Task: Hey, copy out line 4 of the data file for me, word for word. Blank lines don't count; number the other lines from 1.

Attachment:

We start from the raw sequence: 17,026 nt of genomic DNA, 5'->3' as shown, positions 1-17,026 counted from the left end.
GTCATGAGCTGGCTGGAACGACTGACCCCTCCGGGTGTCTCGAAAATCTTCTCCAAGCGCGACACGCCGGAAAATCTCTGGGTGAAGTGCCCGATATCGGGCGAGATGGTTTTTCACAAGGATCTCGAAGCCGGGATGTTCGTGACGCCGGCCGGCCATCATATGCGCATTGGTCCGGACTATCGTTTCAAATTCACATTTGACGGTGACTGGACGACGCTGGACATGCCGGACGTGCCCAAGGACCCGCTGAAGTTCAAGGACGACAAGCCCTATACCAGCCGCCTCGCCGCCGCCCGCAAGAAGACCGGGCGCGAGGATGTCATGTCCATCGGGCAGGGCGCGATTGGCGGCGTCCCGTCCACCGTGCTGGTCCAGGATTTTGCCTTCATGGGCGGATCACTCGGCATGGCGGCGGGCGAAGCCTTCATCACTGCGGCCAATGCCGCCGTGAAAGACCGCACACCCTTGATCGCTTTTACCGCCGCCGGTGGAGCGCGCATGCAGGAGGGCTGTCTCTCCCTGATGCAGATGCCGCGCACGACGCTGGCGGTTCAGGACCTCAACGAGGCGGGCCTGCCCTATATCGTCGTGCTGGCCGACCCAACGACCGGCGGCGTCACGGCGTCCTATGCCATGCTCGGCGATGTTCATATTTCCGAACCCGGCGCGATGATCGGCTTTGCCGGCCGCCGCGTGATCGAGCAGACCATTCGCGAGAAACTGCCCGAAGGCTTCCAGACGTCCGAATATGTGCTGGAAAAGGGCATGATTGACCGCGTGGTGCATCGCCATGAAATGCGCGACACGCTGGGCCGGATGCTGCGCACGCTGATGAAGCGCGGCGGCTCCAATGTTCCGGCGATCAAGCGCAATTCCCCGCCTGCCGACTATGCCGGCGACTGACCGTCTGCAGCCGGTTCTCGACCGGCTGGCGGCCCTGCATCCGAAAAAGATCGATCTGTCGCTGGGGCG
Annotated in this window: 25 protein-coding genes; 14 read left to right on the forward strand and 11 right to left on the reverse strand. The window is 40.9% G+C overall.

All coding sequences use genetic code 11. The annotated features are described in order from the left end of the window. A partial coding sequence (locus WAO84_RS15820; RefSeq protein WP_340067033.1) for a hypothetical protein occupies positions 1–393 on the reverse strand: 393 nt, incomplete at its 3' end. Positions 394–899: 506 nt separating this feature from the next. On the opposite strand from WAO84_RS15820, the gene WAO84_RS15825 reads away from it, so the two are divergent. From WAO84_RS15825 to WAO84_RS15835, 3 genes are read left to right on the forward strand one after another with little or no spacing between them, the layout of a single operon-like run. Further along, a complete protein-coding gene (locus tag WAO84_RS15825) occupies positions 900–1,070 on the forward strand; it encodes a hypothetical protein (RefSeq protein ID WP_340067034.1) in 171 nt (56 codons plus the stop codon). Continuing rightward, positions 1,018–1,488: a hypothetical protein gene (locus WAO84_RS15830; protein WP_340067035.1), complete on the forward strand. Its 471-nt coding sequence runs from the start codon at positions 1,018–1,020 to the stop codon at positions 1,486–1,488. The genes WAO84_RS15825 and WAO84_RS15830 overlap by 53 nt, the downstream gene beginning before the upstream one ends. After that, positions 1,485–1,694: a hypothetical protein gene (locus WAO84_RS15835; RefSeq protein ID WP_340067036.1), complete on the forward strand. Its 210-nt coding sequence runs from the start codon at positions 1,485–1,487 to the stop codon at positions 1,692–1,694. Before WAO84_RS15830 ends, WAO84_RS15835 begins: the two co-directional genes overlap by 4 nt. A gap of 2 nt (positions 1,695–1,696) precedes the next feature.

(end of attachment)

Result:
All coding sequences use genetic code 11. The annotated features are described in order from the left end of the window. A partial coding sequence (locus WAO84_RS15820; RefSeq protein WP_340067033.1) for a hypothetical protein occupies positions 1–393 on the reverse strand: 393 nt, incomplete at its 3' end. Positions 394–899: 506 nt separating this feature from the next. On the opposite strand from WAO84_RS15820, the gene WAO84_RS15825 reads away from it, so the two are divergent. From WAO84_RS15825 to WAO84_RS15835, 3 genes are read left to right on the forward strand one after another with little or no spacing between them, the layout of a single operon-like run. Further along, a complete protein-coding gene (locus tag WAO84_RS15825) occupies positions 900–1,070 on the forward strand; it encodes a hypothetical protein (RefSeq protein ID WP_340067034.1) in 171 nt (56 codons plus the stop codon). Continuing rightward, positions 1,018–1,488: a hypothetical protein gene (locus WAO84_RS15830; protein WP_340067035.1), complete on the forward strand. Its 471-nt coding sequence runs from the start codon at positions 1,018–1,020 to the stop codon at positions 1,486–1,488. The genes WAO84_RS15825 and WAO84_RS15830 overlap by 53 nt, the downstream gene beginning before the upstream one ends. After that, positions 1,485–1,694: a hypothetical protein gene (locus WAO84_RS15835; RefSeq protein ID WP_340067036.1), complete on the forward strand. Its 210-nt coding sequence runs from the start codon at positions 1,485–1,487 to the stop codon at positions 1,692–1,694. Before WAO84_RS15830 ends, WAO84_RS15835 begins: the two co-directional genes overlap by 4 nt. A gap of 2 nt (positions 1,695–1,696) precedes the next feature.